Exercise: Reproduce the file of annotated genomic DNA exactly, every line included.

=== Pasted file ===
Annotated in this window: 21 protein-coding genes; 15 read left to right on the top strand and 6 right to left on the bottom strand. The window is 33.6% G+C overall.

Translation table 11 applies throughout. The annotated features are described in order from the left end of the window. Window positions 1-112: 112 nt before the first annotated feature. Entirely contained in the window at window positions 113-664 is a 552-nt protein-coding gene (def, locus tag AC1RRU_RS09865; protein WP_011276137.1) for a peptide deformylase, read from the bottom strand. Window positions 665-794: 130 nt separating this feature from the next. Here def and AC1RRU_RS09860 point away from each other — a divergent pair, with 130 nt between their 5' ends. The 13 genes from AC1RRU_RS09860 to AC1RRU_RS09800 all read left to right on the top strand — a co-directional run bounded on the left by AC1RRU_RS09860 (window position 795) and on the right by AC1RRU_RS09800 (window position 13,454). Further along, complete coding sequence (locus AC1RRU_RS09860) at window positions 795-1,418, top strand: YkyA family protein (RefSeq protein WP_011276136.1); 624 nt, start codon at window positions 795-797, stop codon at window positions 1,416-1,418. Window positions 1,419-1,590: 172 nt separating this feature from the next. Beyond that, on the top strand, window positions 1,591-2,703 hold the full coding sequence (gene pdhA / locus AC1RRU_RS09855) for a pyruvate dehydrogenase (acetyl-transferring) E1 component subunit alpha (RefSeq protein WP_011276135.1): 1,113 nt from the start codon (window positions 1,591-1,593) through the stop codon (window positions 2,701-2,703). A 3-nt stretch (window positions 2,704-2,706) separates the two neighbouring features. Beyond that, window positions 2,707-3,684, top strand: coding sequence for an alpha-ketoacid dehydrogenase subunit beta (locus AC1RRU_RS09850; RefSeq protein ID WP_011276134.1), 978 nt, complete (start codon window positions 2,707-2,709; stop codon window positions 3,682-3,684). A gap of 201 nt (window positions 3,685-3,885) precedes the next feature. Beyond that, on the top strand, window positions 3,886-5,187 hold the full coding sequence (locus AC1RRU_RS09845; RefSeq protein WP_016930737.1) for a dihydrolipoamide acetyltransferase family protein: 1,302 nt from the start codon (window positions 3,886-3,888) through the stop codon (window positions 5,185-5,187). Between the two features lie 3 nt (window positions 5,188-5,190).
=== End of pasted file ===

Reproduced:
Annotated in this window: 21 protein-coding genes; 15 read left to right on the top strand and 6 right to left on the bottom strand. The window is 33.6% G+C overall.

Translation table 11 applies throughout. The annotated features are described in order from the left end of the window. Window positions 1-112: 112 nt before the first annotated feature. Entirely contained in the window at window positions 113-664 is a 552-nt protein-coding gene (def, locus tag AC1RRU_RS09865; protein WP_011276137.1) for a peptide deformylase, read from the bottom strand. Window positions 665-794: 130 nt separating this feature from the next. Here def and AC1RRU_RS09860 point away from each other — a divergent pair, with 130 nt between their 5' ends. The 13 genes from AC1RRU_RS09860 to AC1RRU_RS09800 all read left to right on the top strand — a co-directional run bounded on the left by AC1RRU_RS09860 (window position 795) and on the right by AC1RRU_RS09800 (window position 13,454). Further along, complete coding sequence (locus AC1RRU_RS09860) at window positions 795-1,418, top strand: YkyA family protein (RefSeq protein WP_011276136.1); 624 nt, start codon at window positions 795-797, stop codon at window positions 1,416-1,418. Window positions 1,419-1,590: 172 nt separating this feature from the next. Beyond that, on the top strand, window positions 1,591-2,703 hold the full coding sequence (gene pdhA / locus AC1RRU_RS09855) for a pyruvate dehydrogenase (acetyl-transferring) E1 component subunit alpha (RefSeq protein WP_011276135.1): 1,113 nt from the start codon (window positions 1,591-1,593) through the stop codon (window positions 2,701-2,703). A 3-nt stretch (window positions 2,704-2,706) separates the two neighbouring features. Beyond that, window positions 2,707-3,684, top strand: coding sequence for an alpha-ketoacid dehydrogenase subunit beta (locus AC1RRU_RS09850; RefSeq protein ID WP_011276134.1), 978 nt, complete (start codon window positions 2,707-2,709; stop codon window positions 3,682-3,684). A gap of 201 nt (window positions 3,685-3,885) precedes the next feature. Beyond that, on the top strand, window positions 3,886-5,187 hold the full coding sequence (locus AC1RRU_RS09845; RefSeq protein WP_016930737.1) for a dihydrolipoamide acetyltransferase family protein: 1,302 nt from the start codon (window positions 3,886-3,888) through the stop codon (window positions 5,185-5,187). Between the two features lie 3 nt (window positions 5,188-5,190).